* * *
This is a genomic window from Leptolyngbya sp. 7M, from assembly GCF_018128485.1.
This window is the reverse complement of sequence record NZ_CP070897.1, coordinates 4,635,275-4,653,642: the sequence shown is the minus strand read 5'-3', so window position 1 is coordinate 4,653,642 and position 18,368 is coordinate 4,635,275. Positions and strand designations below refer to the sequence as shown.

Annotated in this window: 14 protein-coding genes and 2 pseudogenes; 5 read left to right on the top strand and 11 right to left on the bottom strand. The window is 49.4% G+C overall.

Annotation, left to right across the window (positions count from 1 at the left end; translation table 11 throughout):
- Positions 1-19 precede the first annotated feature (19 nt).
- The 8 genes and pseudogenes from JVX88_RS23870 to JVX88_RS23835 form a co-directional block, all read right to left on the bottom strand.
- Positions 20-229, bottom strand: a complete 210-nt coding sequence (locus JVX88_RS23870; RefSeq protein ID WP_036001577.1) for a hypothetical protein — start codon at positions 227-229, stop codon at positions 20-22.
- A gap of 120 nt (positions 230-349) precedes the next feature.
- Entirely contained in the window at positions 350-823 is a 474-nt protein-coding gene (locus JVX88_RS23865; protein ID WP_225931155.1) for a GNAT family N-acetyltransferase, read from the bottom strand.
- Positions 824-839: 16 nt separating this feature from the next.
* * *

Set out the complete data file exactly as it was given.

This is a genomic window from Leptolyngbya sp. 7M, from assembly GCF_018128485.1.
This window is the reverse complement of sequence record NZ_CP070897.1, coordinates 4,635,275-4,653,642: the sequence shown is the minus strand read 5'-3', so window position 1 is coordinate 4,653,642 and position 18,368 is coordinate 4,635,275. Positions and strand designations below refer to the sequence as shown.

Annotated in this window: 14 protein-coding genes and 2 pseudogenes; 5 read left to right on the top strand and 11 right to left on the bottom strand. The window is 49.4% G+C overall.

Annotation, left to right across the window (positions count from 1 at the left end; translation table 11 throughout):
- Positions 1-19 precede the first annotated feature (19 nt).
- The 8 genes and pseudogenes from JVX88_RS23870 to JVX88_RS23835 form a co-directional block, all read right to left on the bottom strand.
- Positions 20-229, bottom strand: a complete 210-nt coding sequence (locus JVX88_RS23870; RefSeq protein ID WP_036001577.1) for a hypothetical protein — start codon at positions 227-229, stop codon at positions 20-22.
- A gap of 120 nt (positions 230-349) precedes the next feature.
- Entirely contained in the window at positions 350-823 is a 474-nt protein-coding gene (locus JVX88_RS23865; protein ID WP_225931155.1) for a GNAT family N-acetyltransferase, read from the bottom strand.
- Positions 824-839: 16 nt separating this feature from the next.